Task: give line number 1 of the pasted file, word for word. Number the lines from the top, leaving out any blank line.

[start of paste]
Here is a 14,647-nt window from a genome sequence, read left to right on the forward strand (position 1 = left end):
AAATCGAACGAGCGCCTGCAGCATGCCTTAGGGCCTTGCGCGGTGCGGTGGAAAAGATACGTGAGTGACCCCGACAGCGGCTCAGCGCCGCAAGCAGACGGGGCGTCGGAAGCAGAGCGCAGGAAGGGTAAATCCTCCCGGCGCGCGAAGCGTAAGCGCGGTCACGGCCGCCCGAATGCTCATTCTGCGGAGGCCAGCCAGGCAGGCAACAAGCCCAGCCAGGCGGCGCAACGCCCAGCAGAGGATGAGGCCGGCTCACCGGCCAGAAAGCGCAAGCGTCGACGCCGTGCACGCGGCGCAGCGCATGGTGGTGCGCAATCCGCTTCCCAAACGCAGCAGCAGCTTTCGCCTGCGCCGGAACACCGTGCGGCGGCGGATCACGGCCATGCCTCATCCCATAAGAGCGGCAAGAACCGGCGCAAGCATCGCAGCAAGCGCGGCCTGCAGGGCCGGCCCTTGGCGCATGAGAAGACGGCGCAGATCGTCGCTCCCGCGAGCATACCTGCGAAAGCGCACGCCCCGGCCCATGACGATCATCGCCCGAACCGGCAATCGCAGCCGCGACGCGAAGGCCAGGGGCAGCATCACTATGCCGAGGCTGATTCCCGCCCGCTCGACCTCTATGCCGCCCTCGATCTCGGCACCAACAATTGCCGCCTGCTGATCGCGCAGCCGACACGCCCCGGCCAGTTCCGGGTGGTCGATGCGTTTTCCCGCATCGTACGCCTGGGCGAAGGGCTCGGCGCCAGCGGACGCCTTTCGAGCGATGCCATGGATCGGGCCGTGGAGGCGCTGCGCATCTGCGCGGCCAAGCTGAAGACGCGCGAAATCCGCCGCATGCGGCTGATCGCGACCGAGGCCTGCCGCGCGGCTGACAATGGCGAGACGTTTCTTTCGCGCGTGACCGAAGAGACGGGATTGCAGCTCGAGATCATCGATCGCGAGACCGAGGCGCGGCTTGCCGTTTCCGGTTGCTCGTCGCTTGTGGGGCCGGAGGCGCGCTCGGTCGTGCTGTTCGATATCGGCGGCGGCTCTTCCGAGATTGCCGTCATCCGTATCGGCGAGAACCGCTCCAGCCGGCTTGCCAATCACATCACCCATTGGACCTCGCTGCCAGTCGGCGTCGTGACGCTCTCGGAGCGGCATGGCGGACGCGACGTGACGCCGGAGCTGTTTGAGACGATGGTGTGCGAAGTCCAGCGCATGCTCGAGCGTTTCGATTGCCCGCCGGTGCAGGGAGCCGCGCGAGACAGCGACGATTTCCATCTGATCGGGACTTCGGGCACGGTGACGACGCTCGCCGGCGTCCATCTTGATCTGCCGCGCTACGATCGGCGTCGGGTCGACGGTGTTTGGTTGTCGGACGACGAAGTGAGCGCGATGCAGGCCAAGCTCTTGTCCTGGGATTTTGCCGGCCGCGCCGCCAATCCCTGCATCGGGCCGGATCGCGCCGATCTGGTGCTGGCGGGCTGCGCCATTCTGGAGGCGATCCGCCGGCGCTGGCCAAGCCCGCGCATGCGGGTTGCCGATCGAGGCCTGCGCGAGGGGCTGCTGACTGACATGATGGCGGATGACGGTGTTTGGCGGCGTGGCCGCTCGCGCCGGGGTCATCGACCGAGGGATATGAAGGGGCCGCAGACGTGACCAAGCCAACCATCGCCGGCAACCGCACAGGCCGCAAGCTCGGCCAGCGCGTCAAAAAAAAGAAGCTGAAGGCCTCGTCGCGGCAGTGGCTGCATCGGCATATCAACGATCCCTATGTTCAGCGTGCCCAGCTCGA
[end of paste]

Here is a 14,647-nt window from a genome sequence, read left to right on the forward strand (position 1 = left end):